From Merged Shrines
Tenman Gu 天満宮
Sengen Shrine 浅間神社
Katsukaishu Shrine 勝海舟神社
Nenomoto Shrine 根之元神社
Annual Festival: July 27
Divine Favours (御利益 Goriyaku)
Family well-being (家内安全, Kanai Anzen)
Business prosperity (商売繁盛, Shobai Kanjo)
Traffic safety (交通安全, Kotsu Anzen)
A healthy body (身体健全,Shintai Kenzen)
Realization of one's earnest wishes (心願成就, Shingan Joju)
Success in an entrance exam (合格祈願,Gokaku Kigan)
Success in scholarship (学業成就, Gakugyo Joju)
Company safety (社内安全,Shanai Anzen)
Prosperity of the company (社運隆盛, Shaun Ryusei)
Safety of construction work (工事安全, Koji Anzen)
Prayer for certain success (祈必勝, Ki Hissho)
Recovery from illness (病気平癒, Byoki Heiyu)
I visited this Afuri shrine as part of a group visit organised and led by Alice Gordenker. For which, many thanks to Alice.
The shrine is one of the 13 listed in the Sagami Province section of the Engi-shiki compiled in 927. Its official name is Afuri Jinja but its history and culture are so closely entwined with Mt Oyama and Oyama Temple that referring to it as Oyama Afuri Jinja is almost inescapable. Its main hall (honden) sits on the peak of Mt Oyama at an elevation of 1,251m., while the Shimo-Sha, (lower shrine) which includes the haiden (prayer hall), is halfway down the mountain at 696m. and is accessible by cable car. A bus from Isehara Station goes to the Cable Car bus stop, but, beware: although the walk from the bus stop to the cable car terminus is said to take 15 min. it is uphill all the way, there are 363 stone steps, and 30 min. is probably more realistic for most people. For those brave souls wishing to walk to the haiden rather than take the cable car there are a further 1,234 stone steps.
The lower shrine is said to have been founded in 97 BC during the reign of the 10th (legendary) emperor, Sujin. The current haiden dates to 1977. Its predecessor, a wooden hall which was built in 1910, was relocated to the north of the new haiden.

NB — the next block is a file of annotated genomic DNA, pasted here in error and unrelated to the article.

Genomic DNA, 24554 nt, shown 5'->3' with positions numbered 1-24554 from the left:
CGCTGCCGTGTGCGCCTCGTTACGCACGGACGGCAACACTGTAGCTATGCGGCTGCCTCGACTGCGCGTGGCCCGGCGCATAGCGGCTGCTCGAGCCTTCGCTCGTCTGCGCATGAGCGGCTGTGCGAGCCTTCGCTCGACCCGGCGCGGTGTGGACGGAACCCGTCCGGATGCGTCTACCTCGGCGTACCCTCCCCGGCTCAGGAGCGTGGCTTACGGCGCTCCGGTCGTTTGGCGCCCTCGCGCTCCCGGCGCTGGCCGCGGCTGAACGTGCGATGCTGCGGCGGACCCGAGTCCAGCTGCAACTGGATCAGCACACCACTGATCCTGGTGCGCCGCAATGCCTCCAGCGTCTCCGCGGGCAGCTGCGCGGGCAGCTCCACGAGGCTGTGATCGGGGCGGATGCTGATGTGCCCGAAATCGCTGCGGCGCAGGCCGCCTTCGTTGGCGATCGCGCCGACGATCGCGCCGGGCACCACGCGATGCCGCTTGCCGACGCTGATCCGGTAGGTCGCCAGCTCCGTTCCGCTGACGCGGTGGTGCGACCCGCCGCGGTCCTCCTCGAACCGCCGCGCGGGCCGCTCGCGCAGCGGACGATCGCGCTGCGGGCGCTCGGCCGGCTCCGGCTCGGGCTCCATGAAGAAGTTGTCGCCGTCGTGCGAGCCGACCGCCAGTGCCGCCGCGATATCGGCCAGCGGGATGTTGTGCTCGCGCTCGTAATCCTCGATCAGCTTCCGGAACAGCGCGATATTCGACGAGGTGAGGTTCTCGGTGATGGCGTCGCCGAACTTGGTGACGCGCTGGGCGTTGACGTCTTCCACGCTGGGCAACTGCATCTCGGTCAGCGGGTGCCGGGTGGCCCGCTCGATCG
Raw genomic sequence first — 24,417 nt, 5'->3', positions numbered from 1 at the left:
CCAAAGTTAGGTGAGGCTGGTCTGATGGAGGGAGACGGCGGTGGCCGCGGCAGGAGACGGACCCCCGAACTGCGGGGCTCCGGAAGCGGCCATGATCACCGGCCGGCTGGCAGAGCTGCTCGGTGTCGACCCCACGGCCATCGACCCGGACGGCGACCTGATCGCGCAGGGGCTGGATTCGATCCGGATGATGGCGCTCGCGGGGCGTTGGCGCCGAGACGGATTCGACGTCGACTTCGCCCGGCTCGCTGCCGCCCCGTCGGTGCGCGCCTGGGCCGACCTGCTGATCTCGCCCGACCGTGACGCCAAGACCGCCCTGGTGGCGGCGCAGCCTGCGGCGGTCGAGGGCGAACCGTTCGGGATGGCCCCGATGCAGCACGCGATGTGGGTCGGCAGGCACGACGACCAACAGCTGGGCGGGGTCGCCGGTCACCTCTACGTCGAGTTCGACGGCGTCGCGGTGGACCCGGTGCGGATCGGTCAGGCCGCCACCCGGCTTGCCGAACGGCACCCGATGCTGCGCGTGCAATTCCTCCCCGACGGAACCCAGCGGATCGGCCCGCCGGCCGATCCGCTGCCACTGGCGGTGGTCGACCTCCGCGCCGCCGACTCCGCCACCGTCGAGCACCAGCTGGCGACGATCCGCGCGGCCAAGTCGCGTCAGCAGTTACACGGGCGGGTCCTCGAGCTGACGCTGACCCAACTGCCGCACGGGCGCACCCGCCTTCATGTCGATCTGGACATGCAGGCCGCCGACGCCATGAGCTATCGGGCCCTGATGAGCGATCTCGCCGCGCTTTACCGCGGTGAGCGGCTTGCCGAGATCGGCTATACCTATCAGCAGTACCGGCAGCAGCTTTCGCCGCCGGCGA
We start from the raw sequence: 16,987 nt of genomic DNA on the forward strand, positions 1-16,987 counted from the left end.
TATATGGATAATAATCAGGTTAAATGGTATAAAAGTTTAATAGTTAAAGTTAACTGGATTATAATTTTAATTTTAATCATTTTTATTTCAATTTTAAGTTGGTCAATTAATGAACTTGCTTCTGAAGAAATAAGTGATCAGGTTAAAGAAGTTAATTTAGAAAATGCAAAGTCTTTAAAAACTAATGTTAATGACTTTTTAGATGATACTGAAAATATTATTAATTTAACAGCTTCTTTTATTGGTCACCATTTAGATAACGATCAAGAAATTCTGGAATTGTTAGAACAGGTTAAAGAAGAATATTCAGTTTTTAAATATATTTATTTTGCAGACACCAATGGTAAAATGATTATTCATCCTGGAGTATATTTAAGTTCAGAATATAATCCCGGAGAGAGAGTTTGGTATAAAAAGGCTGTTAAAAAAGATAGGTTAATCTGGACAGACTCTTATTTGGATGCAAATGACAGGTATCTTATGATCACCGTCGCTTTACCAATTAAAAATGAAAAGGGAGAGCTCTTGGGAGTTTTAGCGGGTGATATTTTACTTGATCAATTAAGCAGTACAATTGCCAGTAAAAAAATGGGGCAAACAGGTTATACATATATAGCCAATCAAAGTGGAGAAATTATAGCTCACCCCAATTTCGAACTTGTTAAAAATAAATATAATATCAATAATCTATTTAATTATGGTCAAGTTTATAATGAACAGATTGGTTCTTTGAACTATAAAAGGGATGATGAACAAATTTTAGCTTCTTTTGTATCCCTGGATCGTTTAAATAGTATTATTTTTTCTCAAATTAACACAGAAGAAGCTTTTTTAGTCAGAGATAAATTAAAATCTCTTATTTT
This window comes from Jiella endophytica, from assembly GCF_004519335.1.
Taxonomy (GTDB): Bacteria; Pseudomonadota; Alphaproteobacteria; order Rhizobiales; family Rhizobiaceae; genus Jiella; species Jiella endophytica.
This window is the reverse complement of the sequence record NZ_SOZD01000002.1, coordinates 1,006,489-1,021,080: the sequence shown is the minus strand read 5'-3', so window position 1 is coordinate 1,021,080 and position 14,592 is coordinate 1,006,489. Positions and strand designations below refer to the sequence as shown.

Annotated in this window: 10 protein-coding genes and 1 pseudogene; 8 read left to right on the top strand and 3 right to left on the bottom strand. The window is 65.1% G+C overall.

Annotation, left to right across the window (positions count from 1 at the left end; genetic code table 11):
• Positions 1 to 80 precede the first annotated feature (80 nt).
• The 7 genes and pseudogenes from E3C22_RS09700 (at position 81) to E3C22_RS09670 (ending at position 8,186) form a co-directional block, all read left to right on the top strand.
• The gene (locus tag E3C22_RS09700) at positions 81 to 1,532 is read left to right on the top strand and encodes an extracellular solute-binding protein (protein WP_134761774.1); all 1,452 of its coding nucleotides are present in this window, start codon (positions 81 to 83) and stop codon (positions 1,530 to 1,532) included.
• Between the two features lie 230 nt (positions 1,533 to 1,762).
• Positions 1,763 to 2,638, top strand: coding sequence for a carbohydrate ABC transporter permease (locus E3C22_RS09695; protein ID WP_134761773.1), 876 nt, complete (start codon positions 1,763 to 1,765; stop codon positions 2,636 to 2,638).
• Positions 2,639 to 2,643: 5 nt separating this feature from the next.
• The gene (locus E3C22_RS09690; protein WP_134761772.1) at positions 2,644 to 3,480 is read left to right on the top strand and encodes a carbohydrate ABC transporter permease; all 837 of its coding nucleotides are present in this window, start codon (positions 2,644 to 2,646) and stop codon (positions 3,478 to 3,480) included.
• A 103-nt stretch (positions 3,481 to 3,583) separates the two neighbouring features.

The shrine on the mountain peak was established in 755. An earthquake devastated the entire area in 879 and the shrine was rebuilt in 890. Restoration work was carried out in 1641, and in 1693 the shrine was renovated on the orders of the fifth Tokugawa Shogun, Tsunayoshi. In 1710 the shrine was burnt down and reconstructed the following year on the orders of the eight Tokugawa Shogun, Yoshimune. It was burnt down again in 1771 and rebuilt in 1778. Further renovation work is carried out in 1802.
The shrine was originally known as Sekison-sha and the enshrined Kami was Sekison Dai Kongen (石尊大権現). The name Sekison derives from the fact that a miraculous rock (reiseki 霊石) was worshipped at the mountain peak. Two subordinate shrines were also established, the Oku-sha (rear shrine 奥社) and Mae-sha (front shrine前社); the enshrined Kami were respectively Daitengu and Kotengu.
With the advent of the Meiji Restoration and the enactment of the Shinbutsu Bunri order, the Oyama Temple site was designated as the new site for the Afuri Jinja Shimo-sha. The Buddhist deity Sekison Dai Kongen was replaced by Ōyamazumi-Okami, and Daitengu and Kotengu by Takaokami--kami and Ooikazuchi-Kami. After being burnt down in a fire the main hall was rebuilt in 1880. Its shintai is a huge blue rock said to lie below the shrine.
If Minatogawa Jinja is all about Samurai loyalty then Afura Jinja could well be described as being all about pilgrimage. According to the shrine’s home page about 200,000 pilgrims, mostly from Edo, visited the Oyama site each year in the mid-eighteenth century; this at a time when Edo’s population was about one million. A much earlier pilgrim to the shrine, and certaiinly one of the most famous, was Minamoto Yoritomo, who is said to have started the custom of Osame-dachi (donating swords, 納太刀). While it seems that Minamoto essentially just dedicated his sword, among other things, to the shrine, Osame-dachi evolved into the custom of people donating usually wooden swords, on one side of which were engraved both the divine wishes being sought and the names of Sekison Dai Kongen, Daitengu and Kotengu; on the other the donor’s name and the pilgrim group to which he belonged were engraved. The custom further evolved into groups of several people carrying very large swords, up to four m in length, from their hometowns to the shrine. A photo of one such sword stored in the basement of the haiden can be seen here.
Mt Fuji is clearly visible from Mt Oyama, they are 46.5km apart as the crow flies, and pilgrimages to the two, including Afuri Jinja, were often combined. There is a Sengen Jinja in the shrine grounds and the goddess of this shrine, Konohanasakuya-hime, is also the Kami of Mt. Fuji. Her father is Ōyamazumi-Okami, the main deity of Afuri Jinja, and for this reason shrine officials claim, and I am not sure if this is tongue in cheek or not, that Mt Oyama is spiritually more important than Mt Fuji.
Click to expand image
Monuntaintop Afuri Jinja Hai-den Hon-sha Oku-sha